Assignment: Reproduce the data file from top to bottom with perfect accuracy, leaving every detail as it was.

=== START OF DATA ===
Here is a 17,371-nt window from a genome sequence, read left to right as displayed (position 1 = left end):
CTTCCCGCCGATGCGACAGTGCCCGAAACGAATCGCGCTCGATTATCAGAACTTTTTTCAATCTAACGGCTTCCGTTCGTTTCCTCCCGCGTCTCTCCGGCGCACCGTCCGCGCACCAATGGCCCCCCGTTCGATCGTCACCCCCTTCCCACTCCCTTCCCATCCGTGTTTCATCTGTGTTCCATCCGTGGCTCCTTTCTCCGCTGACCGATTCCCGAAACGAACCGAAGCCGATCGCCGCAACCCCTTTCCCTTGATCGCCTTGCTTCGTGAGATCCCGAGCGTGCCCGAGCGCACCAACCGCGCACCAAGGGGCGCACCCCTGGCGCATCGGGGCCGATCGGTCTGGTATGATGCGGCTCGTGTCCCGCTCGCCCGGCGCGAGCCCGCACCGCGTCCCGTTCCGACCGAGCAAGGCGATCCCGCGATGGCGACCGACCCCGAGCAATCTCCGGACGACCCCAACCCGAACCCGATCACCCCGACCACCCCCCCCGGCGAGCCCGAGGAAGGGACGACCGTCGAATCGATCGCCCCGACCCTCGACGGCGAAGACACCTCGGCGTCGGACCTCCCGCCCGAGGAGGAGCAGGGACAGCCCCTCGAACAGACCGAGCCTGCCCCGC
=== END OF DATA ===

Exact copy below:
Here is a 17,371-nt window from a genome sequence, read left to right as displayed (position 1 = left end):
CTTCCCGCCGATGCGACAGTGCCCGAAACGAATCGCGCTCGATTATCAGAACTTTTTTCAATCTAACGGCTTCCGTTCGTTTCCTCCCGCGTCTCTCCGGCGCACCGTCCGCGCACCAATGGCCCCCCGTTCGATCGTCACCCCCTTCCCACTCCCTTCCCATCCGTGTTTCATCTGTGTTCCATCCGTGGCTCCTTTCTCCGCTGACCGATTCCCGAAACGAACCGAAGCCGATCGCCGCAACCCCTTTCCCTTGATCGCCTTGCTTCGTGAGATCCCGAGCGTGCCCGAGCGCACCAACCGCGCACCAAGGGGCGCACCCCTGGCGCATCGGGGCCGATCGGTCTGGTATGATGCGGCTCGTGTCCCGCTCGCCCGGCGCGAGCCCGCACCGCGTCCCGTTCCGACCGAGCAAGGCGATCCCGCGATGGCGACCGACCCCGAGCAATCTCCGGACGACCCCAACCCGAACCCGATCACCCCGACCACCCCCCCCGGCGAGCCCGAGGAAGGGACGACCGTCGAATCGATCGCCCCGACCCTCGACGGCGAAGACACCTCGGCGTCGGACCTCCCGCCCGAGGAGGAGCAGGGACAGCCCCTCGAACAGACCGAGCCTGCCCCGC